• date: 2013-05-08T00:00:00 docs: url: https://eur-lex.europa.eu/LexUriServ/LexUriServ.do?uri=SWD:2013:0171:FIN:EN:PDF title: EUR-Lex title: SWD(2013)0171 type: Follow-up document body: EC
  • date: 2013-05-08T00:00:00 docs: url: https://eur-lex.europa.eu/LexUriServ/LexUriServ.do?uri=SWD:2013:0172:FIN:EN:PDF title: EUR-Lex title: SWD(2013)0172 type: Follow-up document body: EC
  • date: 2013-10-14T00:00:00 docs: url: http://www.connefof.europarl.europa.eu/connefof/app/exp/COM(2013)0271 title: COM(2013)0271 type: Contribution body: PT_PARLIAMENT
  • date: 2012-10-11T00:00:00 docs: url: http://www.connefof.europarl.europa.eu/connefof/app/exp/COM(2012)0169 title: COM(2012)0169 type: Contribution body: PT_PARLIAMENT
events
  • date: 2007-10-11T00:00:00 type: Committee referral announced in Parliament, 1st reading/single reading body: EP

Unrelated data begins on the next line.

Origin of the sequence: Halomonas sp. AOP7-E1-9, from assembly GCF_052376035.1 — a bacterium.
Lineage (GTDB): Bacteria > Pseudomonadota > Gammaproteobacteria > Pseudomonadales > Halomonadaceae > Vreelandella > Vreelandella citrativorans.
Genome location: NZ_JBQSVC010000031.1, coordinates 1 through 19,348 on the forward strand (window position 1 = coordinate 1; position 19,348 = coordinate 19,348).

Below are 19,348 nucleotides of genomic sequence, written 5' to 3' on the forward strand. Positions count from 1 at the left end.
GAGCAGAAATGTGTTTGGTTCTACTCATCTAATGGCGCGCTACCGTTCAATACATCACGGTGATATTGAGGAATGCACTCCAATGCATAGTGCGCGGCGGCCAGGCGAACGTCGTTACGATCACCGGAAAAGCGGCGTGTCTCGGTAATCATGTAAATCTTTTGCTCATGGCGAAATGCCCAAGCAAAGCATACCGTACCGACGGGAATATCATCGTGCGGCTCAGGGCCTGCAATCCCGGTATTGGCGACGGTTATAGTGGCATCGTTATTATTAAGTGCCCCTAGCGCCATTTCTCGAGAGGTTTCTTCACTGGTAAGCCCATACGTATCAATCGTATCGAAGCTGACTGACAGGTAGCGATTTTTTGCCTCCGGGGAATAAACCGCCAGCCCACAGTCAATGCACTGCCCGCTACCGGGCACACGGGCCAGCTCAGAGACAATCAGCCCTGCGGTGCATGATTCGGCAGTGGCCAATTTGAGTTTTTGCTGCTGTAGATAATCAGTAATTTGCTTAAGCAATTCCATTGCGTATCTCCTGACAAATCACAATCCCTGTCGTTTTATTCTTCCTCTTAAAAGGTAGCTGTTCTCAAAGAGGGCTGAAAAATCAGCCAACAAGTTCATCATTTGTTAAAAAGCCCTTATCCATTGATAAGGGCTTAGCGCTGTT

• date: 2007-11-12T00:00:00 type: Vote in committee, 1st reading/single reading body: EP summary: The Committee on Constitutional Affairs adopted the report by Jo LEINEN (PES, DE) on the approval by the European Parliament of the Charter of Fundamental Rights of the Union. The committee stressed its intention to carefully scrutinise the outcome of the 2007 Intergovernmental Conference, when it will give its opinion on the Reform Treaty which includes the Charter of Fundamental Rights. The report gave a mandate to the President of the European Parliament to solemnly proclaim the Charter, before the signature of the Reform Treaty, jointly with the President of the European Council and the President of the Commission.